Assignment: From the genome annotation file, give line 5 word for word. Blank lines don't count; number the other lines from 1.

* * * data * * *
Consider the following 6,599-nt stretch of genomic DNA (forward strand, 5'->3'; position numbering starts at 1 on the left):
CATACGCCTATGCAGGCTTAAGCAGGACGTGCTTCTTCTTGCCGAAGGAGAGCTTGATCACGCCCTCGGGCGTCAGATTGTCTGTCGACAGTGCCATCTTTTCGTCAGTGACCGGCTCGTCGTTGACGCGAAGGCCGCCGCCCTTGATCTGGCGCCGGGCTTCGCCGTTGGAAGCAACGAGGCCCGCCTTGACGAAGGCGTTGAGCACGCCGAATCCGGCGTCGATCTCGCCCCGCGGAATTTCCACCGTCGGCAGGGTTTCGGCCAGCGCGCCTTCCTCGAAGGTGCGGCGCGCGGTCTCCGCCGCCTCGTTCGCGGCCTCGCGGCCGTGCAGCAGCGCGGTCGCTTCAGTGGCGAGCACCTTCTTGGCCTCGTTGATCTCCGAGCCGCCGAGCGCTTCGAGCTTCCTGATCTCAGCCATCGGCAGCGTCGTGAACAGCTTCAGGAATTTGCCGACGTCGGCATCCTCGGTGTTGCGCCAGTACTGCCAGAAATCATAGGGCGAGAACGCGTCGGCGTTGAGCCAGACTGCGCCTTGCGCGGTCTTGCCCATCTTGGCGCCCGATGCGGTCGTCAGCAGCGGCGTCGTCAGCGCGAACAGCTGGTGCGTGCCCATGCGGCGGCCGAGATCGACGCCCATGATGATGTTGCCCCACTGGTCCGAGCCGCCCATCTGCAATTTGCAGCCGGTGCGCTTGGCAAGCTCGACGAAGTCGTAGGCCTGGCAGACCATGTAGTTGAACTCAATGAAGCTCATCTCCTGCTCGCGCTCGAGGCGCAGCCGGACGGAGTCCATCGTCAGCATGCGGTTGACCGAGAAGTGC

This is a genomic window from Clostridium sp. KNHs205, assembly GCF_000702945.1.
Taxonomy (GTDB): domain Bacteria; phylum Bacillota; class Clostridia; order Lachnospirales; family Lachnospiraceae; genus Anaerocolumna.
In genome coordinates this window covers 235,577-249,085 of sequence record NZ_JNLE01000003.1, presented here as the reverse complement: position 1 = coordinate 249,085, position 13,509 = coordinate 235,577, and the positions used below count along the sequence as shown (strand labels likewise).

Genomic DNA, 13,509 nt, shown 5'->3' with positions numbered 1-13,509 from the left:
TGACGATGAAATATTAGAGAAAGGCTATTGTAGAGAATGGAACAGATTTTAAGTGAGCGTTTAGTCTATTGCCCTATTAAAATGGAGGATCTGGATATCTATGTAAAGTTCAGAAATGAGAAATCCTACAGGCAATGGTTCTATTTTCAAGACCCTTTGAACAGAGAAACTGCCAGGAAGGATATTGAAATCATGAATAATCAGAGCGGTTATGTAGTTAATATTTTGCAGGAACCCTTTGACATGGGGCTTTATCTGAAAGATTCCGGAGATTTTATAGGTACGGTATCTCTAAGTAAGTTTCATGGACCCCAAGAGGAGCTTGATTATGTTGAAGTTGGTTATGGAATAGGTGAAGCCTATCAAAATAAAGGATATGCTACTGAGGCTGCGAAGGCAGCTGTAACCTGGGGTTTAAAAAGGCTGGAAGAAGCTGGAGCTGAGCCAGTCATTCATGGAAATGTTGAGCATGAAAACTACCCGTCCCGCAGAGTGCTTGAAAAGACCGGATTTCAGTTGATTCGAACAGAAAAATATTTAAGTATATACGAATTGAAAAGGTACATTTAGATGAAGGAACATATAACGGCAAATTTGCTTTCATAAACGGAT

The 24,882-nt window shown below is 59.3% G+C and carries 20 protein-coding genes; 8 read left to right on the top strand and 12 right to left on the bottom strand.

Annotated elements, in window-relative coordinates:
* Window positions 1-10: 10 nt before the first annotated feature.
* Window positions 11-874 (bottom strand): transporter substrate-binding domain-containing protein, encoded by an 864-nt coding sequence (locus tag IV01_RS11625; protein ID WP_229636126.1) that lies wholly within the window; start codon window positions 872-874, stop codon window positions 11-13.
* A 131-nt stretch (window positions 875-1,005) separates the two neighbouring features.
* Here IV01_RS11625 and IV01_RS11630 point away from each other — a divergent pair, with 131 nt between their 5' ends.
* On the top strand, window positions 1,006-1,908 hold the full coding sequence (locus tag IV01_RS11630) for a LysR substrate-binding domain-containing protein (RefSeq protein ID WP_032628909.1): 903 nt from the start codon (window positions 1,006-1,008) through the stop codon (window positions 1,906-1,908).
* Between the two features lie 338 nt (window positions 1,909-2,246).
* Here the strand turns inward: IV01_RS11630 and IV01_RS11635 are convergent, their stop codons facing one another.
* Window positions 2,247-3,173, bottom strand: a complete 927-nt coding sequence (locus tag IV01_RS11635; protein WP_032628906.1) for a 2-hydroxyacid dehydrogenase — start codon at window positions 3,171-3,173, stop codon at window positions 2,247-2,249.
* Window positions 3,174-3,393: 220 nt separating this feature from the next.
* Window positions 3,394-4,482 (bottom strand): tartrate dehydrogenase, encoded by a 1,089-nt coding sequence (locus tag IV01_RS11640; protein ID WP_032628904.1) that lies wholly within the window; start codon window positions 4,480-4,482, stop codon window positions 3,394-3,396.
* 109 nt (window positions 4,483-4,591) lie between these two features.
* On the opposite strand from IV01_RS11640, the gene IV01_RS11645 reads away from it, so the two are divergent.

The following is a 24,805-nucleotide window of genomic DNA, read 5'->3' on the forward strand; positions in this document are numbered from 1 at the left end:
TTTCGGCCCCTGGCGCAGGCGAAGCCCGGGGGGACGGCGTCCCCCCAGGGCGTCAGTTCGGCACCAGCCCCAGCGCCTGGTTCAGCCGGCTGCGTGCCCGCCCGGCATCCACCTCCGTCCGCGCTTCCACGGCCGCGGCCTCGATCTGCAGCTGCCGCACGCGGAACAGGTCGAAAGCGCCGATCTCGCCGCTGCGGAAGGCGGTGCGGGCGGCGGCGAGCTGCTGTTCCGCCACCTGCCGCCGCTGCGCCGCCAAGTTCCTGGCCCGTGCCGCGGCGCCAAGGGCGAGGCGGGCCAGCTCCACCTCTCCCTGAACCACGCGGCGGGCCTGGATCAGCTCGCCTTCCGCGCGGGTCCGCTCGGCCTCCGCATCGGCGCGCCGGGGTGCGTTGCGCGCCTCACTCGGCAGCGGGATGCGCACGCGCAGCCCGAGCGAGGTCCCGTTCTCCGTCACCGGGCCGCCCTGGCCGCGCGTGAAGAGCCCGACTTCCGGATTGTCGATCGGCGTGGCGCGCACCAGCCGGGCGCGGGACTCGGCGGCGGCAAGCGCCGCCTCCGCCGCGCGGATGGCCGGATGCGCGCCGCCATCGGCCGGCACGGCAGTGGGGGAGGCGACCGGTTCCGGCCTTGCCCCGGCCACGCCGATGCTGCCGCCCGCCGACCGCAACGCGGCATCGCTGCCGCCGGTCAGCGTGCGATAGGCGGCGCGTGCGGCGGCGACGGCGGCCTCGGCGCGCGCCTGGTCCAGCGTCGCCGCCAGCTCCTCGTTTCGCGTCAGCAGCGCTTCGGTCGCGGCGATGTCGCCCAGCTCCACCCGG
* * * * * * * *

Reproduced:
In genome coordinates this window covers 235,577-249,085 of sequence record NZ_JNLE01000003.1, presented here as the reverse complement: position 1 = coordinate 249,085, position 13,509 = coordinate 235,577, and the positions used below count along the sequence as shown (strand labels likewise).